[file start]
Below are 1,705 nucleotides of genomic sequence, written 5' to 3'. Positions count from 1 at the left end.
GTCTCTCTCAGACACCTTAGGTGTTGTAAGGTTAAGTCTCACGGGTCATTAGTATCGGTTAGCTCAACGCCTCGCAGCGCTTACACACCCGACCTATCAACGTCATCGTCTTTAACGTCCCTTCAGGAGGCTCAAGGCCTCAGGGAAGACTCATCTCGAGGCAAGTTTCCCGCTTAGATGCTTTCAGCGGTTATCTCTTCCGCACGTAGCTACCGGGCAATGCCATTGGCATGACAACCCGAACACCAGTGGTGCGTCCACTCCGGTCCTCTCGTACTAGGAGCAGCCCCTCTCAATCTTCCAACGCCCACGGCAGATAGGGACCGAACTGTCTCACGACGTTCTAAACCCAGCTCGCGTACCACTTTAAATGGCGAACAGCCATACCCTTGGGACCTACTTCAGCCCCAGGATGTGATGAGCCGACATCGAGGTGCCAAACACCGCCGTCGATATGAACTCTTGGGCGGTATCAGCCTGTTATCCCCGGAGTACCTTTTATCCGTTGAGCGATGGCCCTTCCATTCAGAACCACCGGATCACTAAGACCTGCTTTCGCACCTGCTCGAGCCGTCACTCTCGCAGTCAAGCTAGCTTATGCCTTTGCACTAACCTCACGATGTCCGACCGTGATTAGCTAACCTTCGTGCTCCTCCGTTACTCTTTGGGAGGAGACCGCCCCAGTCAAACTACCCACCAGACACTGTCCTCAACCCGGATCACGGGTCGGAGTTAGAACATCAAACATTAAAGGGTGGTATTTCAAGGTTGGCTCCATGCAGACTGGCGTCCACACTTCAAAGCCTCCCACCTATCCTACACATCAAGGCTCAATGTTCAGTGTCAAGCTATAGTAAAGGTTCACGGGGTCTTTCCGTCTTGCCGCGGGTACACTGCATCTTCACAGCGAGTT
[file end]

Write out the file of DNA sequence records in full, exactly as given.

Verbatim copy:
Below are 1,705 nucleotides of genomic sequence, written 5' to 3'. Positions count from 1 at the left end.
GTCTCTCTCAGACACCTTAGGTGTTGTAAGGTTAAGTCTCACGGGTCATTAGTATCGGTTAGCTCAACGCCTCGCAGCGCTTACACACCCGACCTATCAACGTCATCGTCTTTAACGTCCCTTCAGGAGGCTCAAGGCCTCAGGGAAGACTCATCTCGAGGCAAGTTTCCCGCTTAGATGCTTTCAGCGGTTATCTCTTCCGCACGTAGCTACCGGGCAATGCCATTGGCATGACAACCCGAACACCAGTGGTGCGTCCACTCCGGTCCTCTCGTACTAGGAGCAGCCCCTCTCAATCTTCCAACGCCCACGGCAGATAGGGACCGAACTGTCTCACGACGTTCTAAACCCAGCTCGCGTACCACTTTAAATGGCGAACAGCCATACCCTTGGGACCTACTTCAGCCCCAGGATGTGATGAGCCGACATCGAGGTGCCAAACACCGCCGTCGATATGAACTCTTGGGCGGTATCAGCCTGTTATCCCCGGAGTACCTTTTATCCGTTGAGCGATGGCCCTTCCATTCAGAACCACCGGATCACTAAGACCTGCTTTCGCACCTGCTCGAGCCGTCACTCTCGCAGTCAAGCTAGCTTATGCCTTTGCACTAACCTCACGATGTCCGACCGTGATTAGCTAACCTTCGTGCTCCTCCGTTACTCTTTGGGAGGAGACCGCCCCAGTCAAACTACCCACCAGACACTGTCCTCAACCCGGATCACGGGTCGGAGTTAGAACATCAAACATTAAAGGGTGGTATTTCAAGGTTGGCTCCATGCAGACTGGCGTCCACACTTCAAAGCCTCCCACCTATCCTACACATCAAGGCTCAATGTTCAGTGTCAAGCTATAGTAAAGGTTCACGGGGTCTTTCCGTCTTGCCGCGGGTACACTGCATCTTCACAGCGAGTT